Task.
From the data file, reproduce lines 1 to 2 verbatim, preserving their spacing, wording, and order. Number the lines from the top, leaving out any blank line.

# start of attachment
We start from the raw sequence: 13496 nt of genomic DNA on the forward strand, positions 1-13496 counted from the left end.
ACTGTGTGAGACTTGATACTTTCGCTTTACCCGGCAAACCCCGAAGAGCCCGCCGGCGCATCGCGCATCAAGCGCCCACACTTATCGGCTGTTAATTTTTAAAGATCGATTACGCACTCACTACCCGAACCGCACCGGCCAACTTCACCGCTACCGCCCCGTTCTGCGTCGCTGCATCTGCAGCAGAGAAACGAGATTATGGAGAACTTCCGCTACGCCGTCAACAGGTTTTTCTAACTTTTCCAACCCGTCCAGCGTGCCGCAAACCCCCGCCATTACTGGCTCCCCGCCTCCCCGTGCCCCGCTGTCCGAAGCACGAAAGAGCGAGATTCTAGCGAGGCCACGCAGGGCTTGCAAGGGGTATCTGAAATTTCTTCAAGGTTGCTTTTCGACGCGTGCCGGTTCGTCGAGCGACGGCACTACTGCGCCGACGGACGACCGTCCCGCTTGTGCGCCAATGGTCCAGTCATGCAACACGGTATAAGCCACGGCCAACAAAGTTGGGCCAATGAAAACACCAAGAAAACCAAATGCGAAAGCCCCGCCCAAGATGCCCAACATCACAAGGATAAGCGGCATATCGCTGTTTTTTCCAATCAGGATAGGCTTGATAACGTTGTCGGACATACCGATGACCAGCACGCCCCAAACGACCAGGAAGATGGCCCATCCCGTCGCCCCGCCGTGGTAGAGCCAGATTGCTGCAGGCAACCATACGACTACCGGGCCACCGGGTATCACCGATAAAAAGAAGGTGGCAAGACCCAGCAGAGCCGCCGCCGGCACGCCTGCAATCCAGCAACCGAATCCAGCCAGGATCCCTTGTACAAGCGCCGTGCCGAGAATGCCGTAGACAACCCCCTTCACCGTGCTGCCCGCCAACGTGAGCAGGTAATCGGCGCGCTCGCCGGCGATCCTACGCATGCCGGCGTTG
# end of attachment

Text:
We start from the raw sequence: 13496 nt of genomic DNA on the forward strand, positions 1-13496 counted from the left end.
ACTGTGTGAGACTTGATACTTTCGCTTTACCCGGCAAACCCCGAAGAGCCCGCCGGCGCATCGCGCATCAAGCGCCCACACTTATCGGCTGTTAATTTTTAAAGATCGATTACGCACTCACTACCCGAACCGCACCGGCCAACTTCACCGCTACCGCCCCGTTCTGCGTCGCTGCATCTGCAGCAGAGAAACGAGATTATGGAGAACTTCCGCTACGCCGTCAACAGGTTTTTCTAACTTTTCCAACCCGTCCAGCGTGCCGCAAACCCCCGCCATTACTGGCTCCCCGCCTCCCCGTGCCCCGCTGTCCGAAGCACGAAAGAGCGAGATTCTAGCGAGGCCACGCAGGGCTTGCAAGGGGTATCTGAAATTTCTTCAAGGTTGCTTTTCGACGCGTGCCGGTTCGTCGAGCGACGGCACTACTGCGCCGACGGACGACCGTCCCGCTTGTGCGCCAATGGTCCAGTCATGCAACACGGTATAAGCCACGGCCAACAAAGTTGGGCCAATGAAAACACCAAGAAAACCAAATGCGAAAGCCCCGCCCAAGATGCCCAACATCACAAGGATAAGCGGCATATCGCTGTTTTTTCCAATCAGGATAGGCTTGATAACGTTGTCGGACATACCGATGACCAGCACGCCCCAAACGACCAGGAAGATGGCCCATCCCGTCGCCCCGCCGTGGTAGAGCCAGATTGCTGCAGGCAACCATACGACTACCGGGCCACCGGGTATCACCGATAAAAAGAAGGTGGCAAGACCCAGCAGAGCCGCCGCCGGCACGCCTGCAATCCAGCAACCGAATCCAGCCAGGATCCCTTGTACAAGCGCCGTGCCGAGAATGCCGTAGACAACCCCCTTCACCGTGCTGCCCGCCAACGTGAGCAGGTAATCGGCGCGCTCGCCGGCGATCCTACGCATGCCGGCGTTG